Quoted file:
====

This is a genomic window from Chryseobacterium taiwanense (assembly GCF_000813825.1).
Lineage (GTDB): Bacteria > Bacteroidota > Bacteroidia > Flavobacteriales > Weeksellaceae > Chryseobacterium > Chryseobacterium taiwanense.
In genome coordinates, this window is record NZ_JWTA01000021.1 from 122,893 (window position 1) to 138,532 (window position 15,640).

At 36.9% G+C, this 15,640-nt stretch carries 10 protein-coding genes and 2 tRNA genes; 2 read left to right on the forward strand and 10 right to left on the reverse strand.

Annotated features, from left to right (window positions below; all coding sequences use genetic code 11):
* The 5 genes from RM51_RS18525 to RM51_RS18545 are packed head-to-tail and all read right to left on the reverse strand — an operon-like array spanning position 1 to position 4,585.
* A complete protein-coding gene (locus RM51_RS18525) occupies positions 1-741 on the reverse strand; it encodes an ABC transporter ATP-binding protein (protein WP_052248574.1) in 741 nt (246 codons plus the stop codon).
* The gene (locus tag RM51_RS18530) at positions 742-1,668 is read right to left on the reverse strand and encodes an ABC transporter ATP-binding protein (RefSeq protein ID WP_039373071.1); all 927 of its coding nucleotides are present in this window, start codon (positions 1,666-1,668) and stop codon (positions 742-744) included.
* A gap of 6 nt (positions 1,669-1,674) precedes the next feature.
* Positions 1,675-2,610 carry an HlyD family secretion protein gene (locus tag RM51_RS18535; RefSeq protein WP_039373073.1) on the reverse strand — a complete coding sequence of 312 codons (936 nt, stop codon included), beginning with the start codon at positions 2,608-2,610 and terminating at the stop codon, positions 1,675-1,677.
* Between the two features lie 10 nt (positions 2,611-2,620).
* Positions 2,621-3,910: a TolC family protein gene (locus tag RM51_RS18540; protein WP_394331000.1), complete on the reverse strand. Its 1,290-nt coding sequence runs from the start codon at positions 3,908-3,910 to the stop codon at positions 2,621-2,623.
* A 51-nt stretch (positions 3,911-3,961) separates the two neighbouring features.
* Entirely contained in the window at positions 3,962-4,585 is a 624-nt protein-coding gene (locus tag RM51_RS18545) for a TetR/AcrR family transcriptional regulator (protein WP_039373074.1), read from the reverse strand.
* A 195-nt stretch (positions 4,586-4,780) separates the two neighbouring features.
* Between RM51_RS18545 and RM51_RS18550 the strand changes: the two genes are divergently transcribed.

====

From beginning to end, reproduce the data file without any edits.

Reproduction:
This is a genomic window from Chryseobacterium taiwanense (assembly GCF_000813825.1).
Lineage (GTDB): Bacteria > Bacteroidota > Bacteroidia > Flavobacteriales > Weeksellaceae > Chryseobacterium > Chryseobacterium taiwanense.
In genome coordinates, this window is record NZ_JWTA01000021.1 from 122,893 (window position 1) to 138,532 (window position 15,640).

At 36.9% G+C, this 15,640-nt stretch carries 10 protein-coding genes and 2 tRNA genes; 2 read left to right on the forward strand and 10 right to left on the reverse strand.

Annotated features, from left to right (window positions below; all coding sequences use genetic code 11):
* The 5 genes from RM51_RS18525 to RM51_RS18545 are packed head-to-tail and all read right to left on the reverse strand — an operon-like array spanning position 1 to position 4,585.
* A complete protein-coding gene (locus RM51_RS18525) occupies positions 1-741 on the reverse strand; it encodes an ABC transporter ATP-binding protein (protein WP_052248574.1) in 741 nt (246 codons plus the stop codon).
* The gene (locus tag RM51_RS18530) at positions 742-1,668 is read right to left on the reverse strand and encodes an ABC transporter ATP-binding protein (RefSeq protein ID WP_039373071.1); all 927 of its coding nucleotides are present in this window, start codon (positions 1,666-1,668) and stop codon (positions 742-744) included.
* A gap of 6 nt (positions 1,669-1,674) precedes the next feature.
* Positions 1,675-2,610 carry an HlyD family secretion protein gene (locus tag RM51_RS18535; RefSeq protein WP_039373073.1) on the reverse strand — a complete coding sequence of 312 codons (936 nt, stop codon included), beginning with the start codon at positions 2,608-2,610 and terminating at the stop codon, positions 1,675-1,677.
* Between the two features lie 10 nt (positions 2,611-2,620).
* Positions 2,621-3,910: a TolC family protein gene (locus tag RM51_RS18540; protein WP_394331000.1), complete on the reverse strand. Its 1,290-nt coding sequence runs from the start codon at positions 3,908-3,910 to the stop codon at positions 2,621-2,623.
* A 51-nt stretch (positions 3,911-3,961) separates the two neighbouring features.
* Entirely contained in the window at positions 3,962-4,585 is a 624-nt protein-coding gene (locus tag RM51_RS18545) for a TetR/AcrR family transcriptional regulator (protein WP_039373074.1), read from the reverse strand.
* A 195-nt stretch (positions 4,586-4,780) separates the two neighbouring features.
* Between RM51_RS18545 and RM51_RS18550 the strand changes: the two genes are divergently transcribed.